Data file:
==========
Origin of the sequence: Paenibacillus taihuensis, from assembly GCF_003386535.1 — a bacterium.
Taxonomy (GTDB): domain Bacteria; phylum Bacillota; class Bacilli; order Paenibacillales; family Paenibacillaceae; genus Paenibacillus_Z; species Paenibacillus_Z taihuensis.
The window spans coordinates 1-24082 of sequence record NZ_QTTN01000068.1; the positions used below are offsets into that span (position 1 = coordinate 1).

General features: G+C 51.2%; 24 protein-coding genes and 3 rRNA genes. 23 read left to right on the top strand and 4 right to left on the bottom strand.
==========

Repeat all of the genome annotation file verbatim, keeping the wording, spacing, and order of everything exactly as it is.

Origin of the sequence: Paenibacillus taihuensis, from assembly GCF_003386535.1 — a bacterium.
Taxonomy (GTDB): domain Bacteria; phylum Bacillota; class Bacilli; order Paenibacillales; family Paenibacillaceae; genus Paenibacillus_Z; species Paenibacillus_Z taihuensis.
The window spans coordinates 1-24082 of sequence record NZ_QTTN01000068.1; the positions used below are offsets into that span (position 1 = coordinate 1).

General features: G+C 51.2%; 24 protein-coding genes and 3 rRNA genes. 23 read left to right on the top strand and 4 right to left on the bottom strand.